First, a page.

Building an inclusive culture takes time and attention. Inclusion is a way of thinking that leads to inclusive actions/behavior. It is a team effort in which not everyone is automatically equipped — yet they can be.
As a leader who seeks to advance action within your organization to create and nurture an inclusive culture, the following steps can help inform and guide your thoughts and plans, reaping great results for you and your team.
1. Check your bias
Learn about your unconscious biases — we all have them. Once you become aware, think about where they may show up at work: interviews, promotions, delegating assignments, discipline/corrective actions, socializing, and more. Becoming aware of your biases helps you to be mindful of them so that you can work to eliminate them.
2. Demonstrate DEI-related values
Your DEI values can’t thrive as just words on your website, quotes in your annual report, or mentions from your CEO during a town hall. To be true to those values, youmust demonstrate themgenuinely and often. For example, if one of your values is “justice,” are you being equally fair with each of your employees? Are plum opportunities assigned fairly and without bias? Are DEI-related issues acknowledged and addressed?
3. Use inclusive language
Words matter. There are a variety of inclusive language guides from which you can cull and create a list that works for you/your team/your industry, such as APA, GLAAD, and more. Build your library and share it with all employees, including those who speak on behalf of the company — internally and externally, e.g. HR (job descriptions, office communications, etc.), PR (press releases, corporate statements, etc.), Legal (annual reports, earnings reports, etc.).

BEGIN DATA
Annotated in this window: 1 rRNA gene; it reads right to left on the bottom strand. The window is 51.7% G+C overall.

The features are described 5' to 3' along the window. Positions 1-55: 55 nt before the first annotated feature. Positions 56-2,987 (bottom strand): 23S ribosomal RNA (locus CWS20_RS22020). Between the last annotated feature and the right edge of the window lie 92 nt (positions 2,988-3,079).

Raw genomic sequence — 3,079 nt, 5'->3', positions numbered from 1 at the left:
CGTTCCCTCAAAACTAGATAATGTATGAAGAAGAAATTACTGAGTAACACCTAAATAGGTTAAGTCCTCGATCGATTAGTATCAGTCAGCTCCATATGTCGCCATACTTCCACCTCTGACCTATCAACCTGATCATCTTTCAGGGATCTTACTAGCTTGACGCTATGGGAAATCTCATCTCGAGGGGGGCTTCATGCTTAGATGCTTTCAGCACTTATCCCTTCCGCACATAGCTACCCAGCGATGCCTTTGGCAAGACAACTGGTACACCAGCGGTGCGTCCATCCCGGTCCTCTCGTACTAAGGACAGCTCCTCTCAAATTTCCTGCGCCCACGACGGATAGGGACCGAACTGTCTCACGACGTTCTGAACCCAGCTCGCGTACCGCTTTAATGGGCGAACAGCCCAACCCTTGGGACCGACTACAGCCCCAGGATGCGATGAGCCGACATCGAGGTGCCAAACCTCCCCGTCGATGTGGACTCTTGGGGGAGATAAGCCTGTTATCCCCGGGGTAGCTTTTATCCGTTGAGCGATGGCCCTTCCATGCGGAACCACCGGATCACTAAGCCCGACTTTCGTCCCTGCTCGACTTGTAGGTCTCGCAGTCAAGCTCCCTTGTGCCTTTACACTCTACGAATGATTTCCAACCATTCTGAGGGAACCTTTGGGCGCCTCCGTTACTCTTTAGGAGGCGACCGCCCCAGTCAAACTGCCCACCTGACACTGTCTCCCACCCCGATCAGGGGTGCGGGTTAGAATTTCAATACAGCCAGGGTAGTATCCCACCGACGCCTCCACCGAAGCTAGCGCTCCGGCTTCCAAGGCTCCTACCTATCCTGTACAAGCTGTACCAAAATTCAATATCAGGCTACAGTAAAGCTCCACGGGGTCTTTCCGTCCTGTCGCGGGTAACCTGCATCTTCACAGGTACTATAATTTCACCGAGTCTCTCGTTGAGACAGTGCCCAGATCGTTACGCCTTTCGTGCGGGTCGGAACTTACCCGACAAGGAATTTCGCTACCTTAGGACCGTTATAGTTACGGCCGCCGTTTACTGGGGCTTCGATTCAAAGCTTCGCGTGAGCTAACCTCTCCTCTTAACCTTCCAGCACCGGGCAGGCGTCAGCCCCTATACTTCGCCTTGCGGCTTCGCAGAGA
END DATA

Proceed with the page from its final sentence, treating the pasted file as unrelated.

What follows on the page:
4. Educate and empower leaders
Inclusive cultures fail or succeed within work groups. Who’s leading those teams? What values are they showing and sharing? What are they saying to and about each other? Without inclusive leaders and managers, inclusive cultures won’t happen. Let everyone on your team know this is a top priority. Provide the time and space for leaders and employees to learn how to be inclusive — knowledge, information, and training matter.
5. Tout DEI-related initiatives
Leaders need to attend, engage in, and celebrate the moments that shine a light on the company’s DEI-related activities. Find ways to publicize upcoming events and outcomes. Demonstrate leadership byjoining an Employee Resource Group (ERG) or attending their events and share what you experienced and learned at your next quarterly town hall.
The tips above are a starting point. To build and maintain an inclusive culture, it takes an authentic and concerted effort. Along the way, two important factors should be a part of your communications efforts:
- Listen. Active listening is a vital part of effective communications. When we listen, really listen, we are better communicators. Yet sadly, we often listen to respond, rather than to truly understand. When you’re speaking with colleagues, one-to-one or to a group, are you giving them your undivided attention? Are you listening to everyone, including those who are saying things you may not agree with? Are you showing them you’re listening — head nod, eye contact? And, are you listening to the non-verbal forms of communication coming your way — body language; voice tone, pitch, and volume? Once you listen, are you showing people you’ve heard them by following up?
- Be transparent. It’s critical for leaders and organizations to own up to issues that are or may be affecting the creation or sustainability of an inclusive environment — poor culture, performative policies, etc. — and be candid about what will be done moving forward. Surely, everything can’t be shared, yet even for those things, let people know why (e.g., employee confidentiality, HR regulations, etc.) and whether next steps are being discussed or taking place, if relevant. All issues can’t be avoided or solved, yet employees want to know that their leader/organization care enough to do all that they can.
If you seek a firm that not only specializes in DEI communications, but also “walks the talk,” we’d love to speak with you. Send an email or fill out the form below to start our conversation to explore the possibilities.